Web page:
Many of whic To be honest, this book was good, but not as I expected, that it would be awesome; as I was longing to lay my hands on this books for nearly an year until I found this in my usual bookstore. Many of which I had much more insight than what's in the book. This book contains a far little and juvenile scientific approach, which 'might' annoy certain people with a profound knowledge in Physics.

But it also gave me many amazing details of certain discoveries. A customer at work: "This title is so stupid, who knows that this would even mean, 'e equals mc two. How the hell am I supposed to know what this book is even about? View all 6 comments. A very well constructed story. Turned out to be of less scientific insight than I had hoped but was full of delightful historical factoids.

Full review to follow. View all 7 comments. Oct 11, Gendou rated it it was ok Shelves: history-of-science , non-fiction , physics , science. This book is not what's advertised. It's mostly counting pages about the building of the first nuclear bomb.

If you're into war history, you may like this book. Which this is not. The author writes like an outsider looking in. I didn't feel like he had a firm grasp of the physics.

He uses really poor analogies to try and describe the physics to the layperson instead of just explaining the physics like it is. Such h This book is not what's advertised. Such half-wrong analogies are worse than useless because it later takes time to cure the lay reader of the resulting misconceptions.

Why plant them in the first place? The book even ends on an anti-intellectual tone, where it's claimed Einstein was a "profit" bringing down knowledge from "on high". This is the absolute opposite of the truth. Physics is accessible to anyone who is interested enough to spend the time and energy it takes to learn. The author's apparent lack of expertise is also on display in the many subtle mistakes in the book. For example, he says that GPS satellites need a "relativistic fix" because the satellites are "traveling so fast".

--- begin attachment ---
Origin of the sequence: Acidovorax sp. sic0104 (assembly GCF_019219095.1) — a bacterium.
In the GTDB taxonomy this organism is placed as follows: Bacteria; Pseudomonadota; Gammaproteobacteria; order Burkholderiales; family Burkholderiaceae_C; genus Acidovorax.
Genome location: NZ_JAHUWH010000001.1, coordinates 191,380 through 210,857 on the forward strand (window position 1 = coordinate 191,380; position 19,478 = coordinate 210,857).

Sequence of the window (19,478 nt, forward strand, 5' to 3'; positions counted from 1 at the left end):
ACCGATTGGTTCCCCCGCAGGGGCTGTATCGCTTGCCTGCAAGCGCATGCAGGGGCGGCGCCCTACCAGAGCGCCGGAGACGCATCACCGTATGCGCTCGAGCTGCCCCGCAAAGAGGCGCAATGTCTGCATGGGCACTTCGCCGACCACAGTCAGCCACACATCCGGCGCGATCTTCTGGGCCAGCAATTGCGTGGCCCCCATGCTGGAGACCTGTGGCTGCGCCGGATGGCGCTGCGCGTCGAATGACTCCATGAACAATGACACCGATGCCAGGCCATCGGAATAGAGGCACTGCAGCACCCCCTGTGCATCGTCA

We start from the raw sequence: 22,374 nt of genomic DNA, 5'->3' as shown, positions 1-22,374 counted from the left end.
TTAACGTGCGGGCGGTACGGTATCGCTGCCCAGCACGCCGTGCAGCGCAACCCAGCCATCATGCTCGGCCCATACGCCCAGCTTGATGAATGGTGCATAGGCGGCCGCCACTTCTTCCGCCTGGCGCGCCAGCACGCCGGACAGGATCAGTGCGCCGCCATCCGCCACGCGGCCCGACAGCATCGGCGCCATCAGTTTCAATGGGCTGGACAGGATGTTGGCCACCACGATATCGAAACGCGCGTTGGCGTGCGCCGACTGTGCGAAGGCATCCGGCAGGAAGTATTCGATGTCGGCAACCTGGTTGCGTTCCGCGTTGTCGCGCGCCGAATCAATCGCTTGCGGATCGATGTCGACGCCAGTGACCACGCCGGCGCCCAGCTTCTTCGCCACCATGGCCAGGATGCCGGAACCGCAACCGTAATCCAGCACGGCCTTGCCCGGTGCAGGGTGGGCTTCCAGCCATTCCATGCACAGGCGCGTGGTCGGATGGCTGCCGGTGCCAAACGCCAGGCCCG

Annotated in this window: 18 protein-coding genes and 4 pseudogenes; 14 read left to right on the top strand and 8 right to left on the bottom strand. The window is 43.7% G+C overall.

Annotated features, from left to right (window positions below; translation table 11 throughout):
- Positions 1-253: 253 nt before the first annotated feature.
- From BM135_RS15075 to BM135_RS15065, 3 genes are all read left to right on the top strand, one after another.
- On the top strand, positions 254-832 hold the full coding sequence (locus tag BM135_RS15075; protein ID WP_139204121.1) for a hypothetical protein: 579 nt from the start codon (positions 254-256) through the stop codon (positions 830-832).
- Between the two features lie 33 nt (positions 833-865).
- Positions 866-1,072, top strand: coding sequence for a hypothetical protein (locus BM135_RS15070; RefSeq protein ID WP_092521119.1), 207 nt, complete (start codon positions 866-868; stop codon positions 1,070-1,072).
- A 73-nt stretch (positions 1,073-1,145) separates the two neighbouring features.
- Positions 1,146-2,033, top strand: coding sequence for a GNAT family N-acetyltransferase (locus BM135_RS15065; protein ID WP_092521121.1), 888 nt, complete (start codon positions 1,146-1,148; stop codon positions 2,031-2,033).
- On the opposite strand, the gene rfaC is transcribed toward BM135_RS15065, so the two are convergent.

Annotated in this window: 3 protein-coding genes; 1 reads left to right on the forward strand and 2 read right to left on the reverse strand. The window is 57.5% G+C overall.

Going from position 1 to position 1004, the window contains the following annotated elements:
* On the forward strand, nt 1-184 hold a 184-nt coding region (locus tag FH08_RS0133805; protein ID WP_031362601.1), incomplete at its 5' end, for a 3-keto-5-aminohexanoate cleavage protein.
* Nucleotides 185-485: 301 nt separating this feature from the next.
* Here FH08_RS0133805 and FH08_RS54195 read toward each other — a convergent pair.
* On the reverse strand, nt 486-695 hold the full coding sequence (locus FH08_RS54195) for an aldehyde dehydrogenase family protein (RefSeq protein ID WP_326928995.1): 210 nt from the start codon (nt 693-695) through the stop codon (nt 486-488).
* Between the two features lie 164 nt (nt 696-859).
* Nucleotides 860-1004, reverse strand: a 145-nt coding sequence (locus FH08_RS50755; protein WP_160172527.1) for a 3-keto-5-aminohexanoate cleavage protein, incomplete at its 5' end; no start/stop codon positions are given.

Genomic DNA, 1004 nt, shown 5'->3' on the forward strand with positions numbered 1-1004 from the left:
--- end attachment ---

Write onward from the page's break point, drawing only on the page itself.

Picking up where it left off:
Sure, there's a 7 microsecond delay due to special relativity from their twice daily orbit around the Earth. But that's ignoring the larger, 45 microsecond delay due to general relativity from the Earth's gravity well!

I hate that word and it's almost exclusively used inaccurately by Creationists. But it happens to fit what this book has in it. It's claimed, over and over again, that the bombs dropped on Japan were somehow due to the equation. Which they weren't. The discoveries of radioactivity and the theory behind radioactive criticality had nothing to do with the equation.

But it's ridiculous to say the equation "allowed", "enabled", or "caused" nuclear bombs to detonate over Hiroshima and Nagasaki. Since it's the thesis of the book, this poor philosophy is repeated throughout the book.

Each time I read that the equation "made" something possible, or that something happened as "a result of" the equation, I wanted to stab out my eyes with an ice pick.

View all 5 comments. Apr 22, Rohan rated it liked it Shelves: physics-science. It looks like I cannot get enough of Historical Science books. This is yet another book that surprised me. In this book, the Author presents History and the impact of Einstein's famous equation. He initially tries to give a decent historical account of how the equation came about.

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The little book of genius

After an interview with Premier magazine, the Hollywood actress Cameron Diaz was asked if there was anything she wanted to know. This exchange inspired science writer David Bodanis to write a short, lively book aimed at anybody who has ever wondered about Einstein's equation. It is neither a biography of Einstein, although we do learn something about him along the way, nor is it an explanation of all his work, although we do encounter a little general relativity at the end of the book. Bodanis begins by explaining each element of the equation. For example, E represents energy, and by physicists concluded that energy is conserved.

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David Bodanis

Having demystified the equation, Bodanis explains its science and brings it to life historically, making clear the astonishing array of discoveries and consequences it made possible. It would prove to be a beacon throughout the twentieth century, important to Ernest Rutherford, who discovered the structure of the atom, Enrico Fermi, who probed the nucleus, and Lise Meitner, who finally understood how atoms could be split wide open. A native of Chicago, he lives in London. Science writer Bodanis makes it a lot more clear.